Why did Paul describe the Resurrection as the tenet of faith, without which our faith is futile and we're still in our sins? Why did the evangelistic proclamation of the Apostles focus so much on the exaltation and victory of the Son of God over death? We know why Jesus had to die - but why did Jesus have to rise?
That was the subject of our meeting on Sunday. We were looking at the Resurrection of the Son of God - his ultimate victory over Satan, Sin, Death and Hell. We'll never be able to give a full account of the empty tomb if we think about Jesus' resurrection merely as his 'supreme miracle' - like the raising of Lazarus, just many times more powerful. The resurrection of the Son of God wasn't a coda to heaven's work of redemption; it was its great, dramatic climax, the fulfilment of OT expectation. In the words of G.K. Chesterton, when the disciples went to bed on that first Easter Saturday, little did they know that all human history was about to die in the night.
Find a full set of notes below, which also include two appendices. (Dedicated to the Trinitarian significance of the Resurrection, and to Paul's description in Rom 4 that Christ was "raised for our justification.") Also find below a great, rousing Resurrection hymn from the Gettys!
We're in the middle of our five-part series on 'Soteriology' - our doctrine/s of salvation. Having established the Power of the Cross (the Servant King enduring horror and shame, 'for us and for our salvation'), we looked last Sunday at the Work of the Cross. How exactly did Jesus' death procure our salvation? How did he win our redemption?
As we discovered last time, the Cross is at the centre of Christianity. Paul says in Gal 6:14 that he will boast in nothing else. Indeed, the history of the Church has been one long story of reckoning with it! With that in mind, we looked at how the ancient Church understood the death of Christ on the Cross, how the medieval Church understood it, and then how the Reformers reckoned with it - all in conversation with Scripture.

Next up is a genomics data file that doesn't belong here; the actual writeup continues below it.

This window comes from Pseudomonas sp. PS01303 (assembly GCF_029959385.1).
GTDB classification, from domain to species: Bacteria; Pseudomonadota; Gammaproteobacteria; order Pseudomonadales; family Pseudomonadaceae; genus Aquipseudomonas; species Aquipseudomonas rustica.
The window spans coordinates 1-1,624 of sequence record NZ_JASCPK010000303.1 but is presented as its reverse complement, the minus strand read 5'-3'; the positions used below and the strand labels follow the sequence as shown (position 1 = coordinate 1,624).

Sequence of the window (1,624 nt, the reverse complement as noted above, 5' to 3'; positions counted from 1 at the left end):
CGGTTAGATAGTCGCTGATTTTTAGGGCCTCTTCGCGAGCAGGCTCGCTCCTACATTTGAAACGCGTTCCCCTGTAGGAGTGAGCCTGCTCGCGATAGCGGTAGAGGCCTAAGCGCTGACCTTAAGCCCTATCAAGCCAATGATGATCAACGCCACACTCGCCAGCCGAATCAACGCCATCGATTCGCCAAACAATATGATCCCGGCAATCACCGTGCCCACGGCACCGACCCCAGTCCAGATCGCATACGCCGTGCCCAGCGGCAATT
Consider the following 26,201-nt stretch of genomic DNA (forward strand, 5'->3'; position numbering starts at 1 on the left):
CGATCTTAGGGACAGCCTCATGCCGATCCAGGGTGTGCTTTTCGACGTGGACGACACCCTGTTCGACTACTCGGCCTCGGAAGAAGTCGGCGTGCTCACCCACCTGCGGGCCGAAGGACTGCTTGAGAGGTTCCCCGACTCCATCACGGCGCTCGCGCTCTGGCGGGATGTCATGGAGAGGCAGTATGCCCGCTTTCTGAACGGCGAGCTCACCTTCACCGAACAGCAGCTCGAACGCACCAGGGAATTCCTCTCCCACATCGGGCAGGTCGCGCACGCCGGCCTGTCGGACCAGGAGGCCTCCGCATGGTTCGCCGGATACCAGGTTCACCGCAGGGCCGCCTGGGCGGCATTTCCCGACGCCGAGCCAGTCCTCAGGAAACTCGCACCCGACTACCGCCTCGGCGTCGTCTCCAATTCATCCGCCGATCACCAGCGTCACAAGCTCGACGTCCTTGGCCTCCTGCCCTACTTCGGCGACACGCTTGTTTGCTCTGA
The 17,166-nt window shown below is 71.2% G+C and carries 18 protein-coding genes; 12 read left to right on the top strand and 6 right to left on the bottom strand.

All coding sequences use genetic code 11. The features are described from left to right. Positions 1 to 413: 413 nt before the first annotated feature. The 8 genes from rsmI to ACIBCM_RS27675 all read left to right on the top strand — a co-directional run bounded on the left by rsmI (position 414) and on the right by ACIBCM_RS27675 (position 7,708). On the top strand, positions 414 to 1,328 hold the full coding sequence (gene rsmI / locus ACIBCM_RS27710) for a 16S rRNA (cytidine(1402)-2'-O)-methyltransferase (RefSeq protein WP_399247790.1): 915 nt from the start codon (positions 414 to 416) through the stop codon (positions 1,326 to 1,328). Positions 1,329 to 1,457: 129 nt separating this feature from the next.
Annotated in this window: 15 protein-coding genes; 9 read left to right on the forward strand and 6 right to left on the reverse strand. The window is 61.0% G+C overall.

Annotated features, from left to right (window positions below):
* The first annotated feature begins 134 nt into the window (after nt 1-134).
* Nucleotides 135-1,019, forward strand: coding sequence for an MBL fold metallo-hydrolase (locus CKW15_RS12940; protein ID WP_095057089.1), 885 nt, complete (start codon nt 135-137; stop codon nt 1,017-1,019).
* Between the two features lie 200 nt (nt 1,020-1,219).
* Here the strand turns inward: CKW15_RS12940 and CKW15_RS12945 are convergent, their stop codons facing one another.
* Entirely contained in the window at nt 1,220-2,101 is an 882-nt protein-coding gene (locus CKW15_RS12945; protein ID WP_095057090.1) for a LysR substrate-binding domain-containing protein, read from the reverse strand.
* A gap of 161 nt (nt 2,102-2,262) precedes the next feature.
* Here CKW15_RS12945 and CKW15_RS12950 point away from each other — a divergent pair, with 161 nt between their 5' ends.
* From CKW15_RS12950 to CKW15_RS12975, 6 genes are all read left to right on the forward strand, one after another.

On the Cross, Christ is the great Victor - conquering Satan, sin, death and hell.
On the Cross, Christ is the God-Man - standing in our place, doing what we never could.
On the Cross, Christ is our True Example - showing us what love really means.
All of these are good and true answers, and consistent with scripture to a greater or lesser extent. But these are all but melodies without a harmony. There is one answer that unites them all. It's there in the early Church. It's there in the medieval Church. It's there in the modern Church. And it's there in the Scriptures. What is this answer?
On the Cross, Christ is our substitute - pierced for our transgressions.
He became sin, so that we might become the righteousness of God.
At the end of March, the 'second years' (those who have completed the Foundations course) met at Gill Brown's house for the first time in many months. It was lovely to be together again. Many thanks to Gill for her wonderful hospitality. It was truly a 'Rivendell moment'!
After we had completed the Foundations course we had a number of options: we could study more advanced systematic theology; we could examine particular scriptural themes, or we could stop meeting altogether. Instead, it was decided that what God's people need is the application of sound, Christ-centred theology. These big, majestic truths of Scripture must be met with a concern for Christlikeness. The puritans called this 'casuistry'; the ancient Christians called it 'virtue'.